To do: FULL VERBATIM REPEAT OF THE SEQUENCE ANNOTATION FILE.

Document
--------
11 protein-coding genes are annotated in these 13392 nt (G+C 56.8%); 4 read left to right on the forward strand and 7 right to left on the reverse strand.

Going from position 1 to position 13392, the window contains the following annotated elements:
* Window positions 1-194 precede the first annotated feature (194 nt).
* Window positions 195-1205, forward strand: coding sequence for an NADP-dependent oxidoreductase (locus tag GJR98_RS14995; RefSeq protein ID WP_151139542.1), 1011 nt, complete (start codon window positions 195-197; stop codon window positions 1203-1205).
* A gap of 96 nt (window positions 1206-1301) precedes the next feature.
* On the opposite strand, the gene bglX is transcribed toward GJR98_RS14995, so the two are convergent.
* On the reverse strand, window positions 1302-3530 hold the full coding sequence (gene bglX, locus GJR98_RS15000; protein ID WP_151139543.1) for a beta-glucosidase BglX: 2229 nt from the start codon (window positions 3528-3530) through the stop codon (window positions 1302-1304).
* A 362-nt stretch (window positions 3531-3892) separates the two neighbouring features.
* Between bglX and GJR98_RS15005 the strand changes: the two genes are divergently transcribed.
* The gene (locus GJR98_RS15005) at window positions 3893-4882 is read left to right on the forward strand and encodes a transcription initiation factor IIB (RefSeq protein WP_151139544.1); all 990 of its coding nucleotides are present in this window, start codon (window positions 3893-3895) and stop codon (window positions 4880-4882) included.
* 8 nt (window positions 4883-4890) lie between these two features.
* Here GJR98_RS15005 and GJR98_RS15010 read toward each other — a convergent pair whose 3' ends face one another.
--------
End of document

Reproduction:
11 protein-coding genes are annotated in these 13392 nt (G+C 56.8%); 4 read left to right on the forward strand and 7 right to left on the reverse strand.

Going from position 1 to position 13392, the window contains the following annotated elements:
* Window positions 1-194 precede the first annotated feature (194 nt).
* Window positions 195-1205, forward strand: coding sequence for an NADP-dependent oxidoreductase (locus tag GJR98_RS14995; RefSeq protein ID WP_151139542.1), 1011 nt, complete (start codon window positions 195-197; stop codon window positions 1203-1205).
* A gap of 96 nt (window positions 1206-1301) precedes the next feature.
* On the opposite strand, the gene bglX is transcribed toward GJR98_RS14995, so the two are convergent.
* On the reverse strand, window positions 1302-3530 hold the full coding sequence (gene bglX, locus GJR98_RS15000; protein ID WP_151139543.1) for a beta-glucosidase BglX: 2229 nt from the start codon (window positions 3528-3530) through the stop codon (window positions 1302-1304).
* A 362-nt stretch (window positions 3531-3892) separates the two neighbouring features.
* Between bglX and GJR98_RS15005 the strand changes: the two genes are divergently transcribed.
* The gene (locus GJR98_RS15005) at window positions 3893-4882 is read left to right on the forward strand and encodes a transcription initiation factor IIB (RefSeq protein WP_151139544.1); all 990 of its coding nucleotides are present in this window, start codon (window positions 3893-3895) and stop codon (window positions 4880-4882) included.
* 8 nt (window positions 4883-4890) lie between these two features.
* Here GJR98_RS15005 and GJR98_RS15010 read toward each other — a convergent pair whose 3' ends face one another.